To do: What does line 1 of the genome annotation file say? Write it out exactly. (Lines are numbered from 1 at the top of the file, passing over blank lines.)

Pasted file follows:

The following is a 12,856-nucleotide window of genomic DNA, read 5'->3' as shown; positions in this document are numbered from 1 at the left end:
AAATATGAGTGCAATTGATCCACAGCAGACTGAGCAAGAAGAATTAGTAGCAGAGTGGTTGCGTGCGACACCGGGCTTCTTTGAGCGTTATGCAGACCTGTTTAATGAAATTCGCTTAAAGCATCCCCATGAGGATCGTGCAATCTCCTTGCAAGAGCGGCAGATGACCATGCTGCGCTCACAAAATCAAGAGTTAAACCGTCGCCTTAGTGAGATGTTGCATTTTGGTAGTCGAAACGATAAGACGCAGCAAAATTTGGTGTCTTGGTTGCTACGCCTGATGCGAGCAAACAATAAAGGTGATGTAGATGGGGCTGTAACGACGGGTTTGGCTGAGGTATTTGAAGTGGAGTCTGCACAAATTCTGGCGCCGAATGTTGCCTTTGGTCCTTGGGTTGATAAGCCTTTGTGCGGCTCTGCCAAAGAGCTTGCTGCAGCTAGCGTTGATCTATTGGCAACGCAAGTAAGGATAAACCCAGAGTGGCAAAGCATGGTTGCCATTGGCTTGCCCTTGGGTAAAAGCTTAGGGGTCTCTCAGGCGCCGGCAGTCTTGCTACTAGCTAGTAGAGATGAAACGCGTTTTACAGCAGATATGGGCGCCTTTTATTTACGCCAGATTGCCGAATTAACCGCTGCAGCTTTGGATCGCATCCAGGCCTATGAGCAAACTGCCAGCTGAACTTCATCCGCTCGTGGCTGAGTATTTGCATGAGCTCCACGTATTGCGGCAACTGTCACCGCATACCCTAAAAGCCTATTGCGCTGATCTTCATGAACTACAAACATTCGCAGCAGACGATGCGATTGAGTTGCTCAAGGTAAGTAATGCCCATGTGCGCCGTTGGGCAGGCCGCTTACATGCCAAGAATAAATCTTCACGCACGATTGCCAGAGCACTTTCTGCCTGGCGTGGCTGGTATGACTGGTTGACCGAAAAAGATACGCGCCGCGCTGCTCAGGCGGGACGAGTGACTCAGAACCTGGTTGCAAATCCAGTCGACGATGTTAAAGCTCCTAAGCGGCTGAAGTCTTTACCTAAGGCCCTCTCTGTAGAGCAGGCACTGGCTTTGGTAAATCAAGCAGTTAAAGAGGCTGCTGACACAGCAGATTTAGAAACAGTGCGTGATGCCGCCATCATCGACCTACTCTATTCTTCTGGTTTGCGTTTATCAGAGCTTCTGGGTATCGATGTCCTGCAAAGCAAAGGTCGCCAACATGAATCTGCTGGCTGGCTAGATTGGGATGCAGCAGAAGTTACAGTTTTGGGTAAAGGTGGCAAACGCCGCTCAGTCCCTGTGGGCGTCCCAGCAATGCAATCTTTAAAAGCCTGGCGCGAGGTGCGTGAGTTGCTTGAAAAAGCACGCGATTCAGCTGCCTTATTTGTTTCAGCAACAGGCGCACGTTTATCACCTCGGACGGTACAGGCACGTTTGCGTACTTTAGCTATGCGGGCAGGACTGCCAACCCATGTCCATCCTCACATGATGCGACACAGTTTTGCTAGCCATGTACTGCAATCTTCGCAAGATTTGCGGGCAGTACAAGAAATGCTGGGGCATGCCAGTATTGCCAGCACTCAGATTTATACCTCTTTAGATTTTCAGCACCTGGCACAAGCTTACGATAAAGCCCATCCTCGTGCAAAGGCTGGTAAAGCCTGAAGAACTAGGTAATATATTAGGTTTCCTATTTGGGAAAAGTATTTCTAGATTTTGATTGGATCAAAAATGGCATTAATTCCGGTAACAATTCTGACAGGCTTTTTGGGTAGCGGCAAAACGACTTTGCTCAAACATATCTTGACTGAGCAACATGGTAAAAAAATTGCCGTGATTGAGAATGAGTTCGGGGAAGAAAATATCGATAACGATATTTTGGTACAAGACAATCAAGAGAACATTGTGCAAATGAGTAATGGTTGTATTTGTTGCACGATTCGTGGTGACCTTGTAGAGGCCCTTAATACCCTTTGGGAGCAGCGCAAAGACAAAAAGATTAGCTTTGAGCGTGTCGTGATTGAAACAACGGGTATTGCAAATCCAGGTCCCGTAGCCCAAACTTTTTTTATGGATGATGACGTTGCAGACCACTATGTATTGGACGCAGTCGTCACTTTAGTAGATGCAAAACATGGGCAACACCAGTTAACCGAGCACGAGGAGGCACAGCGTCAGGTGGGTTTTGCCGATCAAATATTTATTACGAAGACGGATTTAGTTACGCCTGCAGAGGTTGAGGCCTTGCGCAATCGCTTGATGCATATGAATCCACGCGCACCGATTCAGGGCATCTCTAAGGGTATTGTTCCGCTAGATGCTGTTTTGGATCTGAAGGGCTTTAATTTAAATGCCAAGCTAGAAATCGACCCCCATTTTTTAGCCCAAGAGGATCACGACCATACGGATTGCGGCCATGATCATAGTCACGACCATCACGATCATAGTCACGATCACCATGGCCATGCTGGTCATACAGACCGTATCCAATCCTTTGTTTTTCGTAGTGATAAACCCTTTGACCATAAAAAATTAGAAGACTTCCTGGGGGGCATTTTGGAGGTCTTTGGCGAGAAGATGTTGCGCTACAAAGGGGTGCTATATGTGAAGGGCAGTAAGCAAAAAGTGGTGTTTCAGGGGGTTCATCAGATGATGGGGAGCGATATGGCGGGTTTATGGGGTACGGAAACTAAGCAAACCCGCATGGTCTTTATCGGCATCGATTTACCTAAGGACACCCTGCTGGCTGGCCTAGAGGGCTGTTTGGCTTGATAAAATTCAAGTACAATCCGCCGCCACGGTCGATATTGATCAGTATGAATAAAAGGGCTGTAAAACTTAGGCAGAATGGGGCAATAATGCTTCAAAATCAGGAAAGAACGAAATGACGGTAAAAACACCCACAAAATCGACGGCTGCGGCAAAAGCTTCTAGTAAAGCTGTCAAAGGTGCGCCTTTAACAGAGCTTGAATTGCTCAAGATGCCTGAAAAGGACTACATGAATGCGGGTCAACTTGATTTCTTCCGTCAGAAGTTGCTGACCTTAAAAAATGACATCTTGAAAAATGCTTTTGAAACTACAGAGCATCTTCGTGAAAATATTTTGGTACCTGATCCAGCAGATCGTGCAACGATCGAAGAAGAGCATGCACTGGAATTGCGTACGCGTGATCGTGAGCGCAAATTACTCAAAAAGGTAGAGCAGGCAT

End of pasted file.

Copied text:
The following is a 12,856-nucleotide window of genomic DNA, read 5'->3' as shown; positions in this document are numbered from 1 at the left end: